Michal Skreta is a senior at Stanford double majoring in Economics and Political Science. He is also a student in the Interdisciplinary Honors Program in Democracy, Development and the Rule of Law at the Stanford Freeman Spogli Institute for International Studies.

Building a network of land ownership in Kenya

Partnering with Code for Africa, our project aims to build a network of corporations and persons involved in land transfer and ownership, focusing on Kenya’s public gazette document records. We intend for our work to be used by journalists in Kenya to fight corruption and promote good governance of land resources.

From a technical standpoint, our outputs will be four-fold. We will create:

  • A dataset of high quality PDF-to-text translations of the Kenya Gazettes.
  • A pipeline which extracts names, addresses, ownership status, and other important information from the gazettes themselves.
  • A pipeline which identifies relationships, such as location (between an address and a business) or ownership (between a person and a title).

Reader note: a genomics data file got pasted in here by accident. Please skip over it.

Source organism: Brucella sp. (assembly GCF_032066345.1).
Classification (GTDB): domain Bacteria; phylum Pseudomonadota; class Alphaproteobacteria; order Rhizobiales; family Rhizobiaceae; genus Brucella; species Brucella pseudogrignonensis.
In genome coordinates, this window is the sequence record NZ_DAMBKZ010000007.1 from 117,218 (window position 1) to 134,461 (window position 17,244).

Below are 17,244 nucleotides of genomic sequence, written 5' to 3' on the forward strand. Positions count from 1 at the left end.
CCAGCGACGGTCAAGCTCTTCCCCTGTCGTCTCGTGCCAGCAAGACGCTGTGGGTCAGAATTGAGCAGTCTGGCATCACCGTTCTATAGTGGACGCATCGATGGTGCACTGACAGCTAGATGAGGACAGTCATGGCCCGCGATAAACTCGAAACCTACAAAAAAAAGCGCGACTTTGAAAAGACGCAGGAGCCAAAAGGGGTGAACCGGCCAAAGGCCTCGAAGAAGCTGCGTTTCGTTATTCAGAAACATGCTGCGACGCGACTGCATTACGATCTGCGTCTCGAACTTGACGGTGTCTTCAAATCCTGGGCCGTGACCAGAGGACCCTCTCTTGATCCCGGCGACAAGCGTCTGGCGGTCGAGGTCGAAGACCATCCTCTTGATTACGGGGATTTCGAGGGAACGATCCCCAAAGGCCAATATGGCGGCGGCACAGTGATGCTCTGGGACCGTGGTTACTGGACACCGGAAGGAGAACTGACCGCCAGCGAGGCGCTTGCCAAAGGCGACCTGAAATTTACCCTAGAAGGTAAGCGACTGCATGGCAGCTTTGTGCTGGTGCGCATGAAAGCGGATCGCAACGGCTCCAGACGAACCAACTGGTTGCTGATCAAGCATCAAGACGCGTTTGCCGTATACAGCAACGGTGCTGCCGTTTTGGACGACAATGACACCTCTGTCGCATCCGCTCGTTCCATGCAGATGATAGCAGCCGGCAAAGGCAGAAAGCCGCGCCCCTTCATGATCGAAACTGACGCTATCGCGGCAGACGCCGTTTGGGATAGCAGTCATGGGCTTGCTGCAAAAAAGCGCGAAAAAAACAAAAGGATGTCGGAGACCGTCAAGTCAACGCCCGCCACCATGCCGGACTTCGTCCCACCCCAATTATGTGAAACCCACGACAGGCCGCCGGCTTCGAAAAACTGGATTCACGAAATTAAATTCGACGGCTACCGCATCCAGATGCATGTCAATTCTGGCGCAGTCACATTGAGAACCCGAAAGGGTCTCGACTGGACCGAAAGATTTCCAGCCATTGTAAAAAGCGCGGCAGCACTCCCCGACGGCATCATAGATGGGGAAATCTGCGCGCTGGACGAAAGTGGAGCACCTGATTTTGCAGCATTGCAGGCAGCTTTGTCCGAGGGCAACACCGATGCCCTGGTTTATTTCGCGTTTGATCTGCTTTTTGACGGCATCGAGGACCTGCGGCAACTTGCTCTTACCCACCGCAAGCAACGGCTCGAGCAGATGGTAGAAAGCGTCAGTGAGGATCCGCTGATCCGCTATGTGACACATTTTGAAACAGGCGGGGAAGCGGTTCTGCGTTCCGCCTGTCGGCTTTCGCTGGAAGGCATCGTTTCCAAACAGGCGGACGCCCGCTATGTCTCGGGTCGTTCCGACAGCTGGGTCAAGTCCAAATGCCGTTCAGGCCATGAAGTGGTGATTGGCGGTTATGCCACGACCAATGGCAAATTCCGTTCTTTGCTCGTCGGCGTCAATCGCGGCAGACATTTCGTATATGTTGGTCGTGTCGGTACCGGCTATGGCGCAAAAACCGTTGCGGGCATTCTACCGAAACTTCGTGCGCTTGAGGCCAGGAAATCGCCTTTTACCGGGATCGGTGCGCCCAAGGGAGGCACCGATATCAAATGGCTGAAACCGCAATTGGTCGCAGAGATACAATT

• Rigorous documentation of our process, with a focus on reproducibility.

Our first three outputs aim to help journalists directly in investigative work they do concerning land use in Kenya. In order to ensure that our tools are integrated into journalists’ workflow, we will integrate them into Code for Africa’s existing data analysis tool, Aleph. Through thorough research, rigorous documentation, and a detailed final report, we hope to enable others to build off of our project or complete their own.

Fellows
Tsion (T) Tesfaye is pursuing a master’s degree in statistics (data science track) at Stanford. She is particularly interested in the intersection of data science and design thinking to build innovative systems for purpose-driven companies. Her hobbies include reading autobiographies, exploring post-impressionist paintings and listening to country music.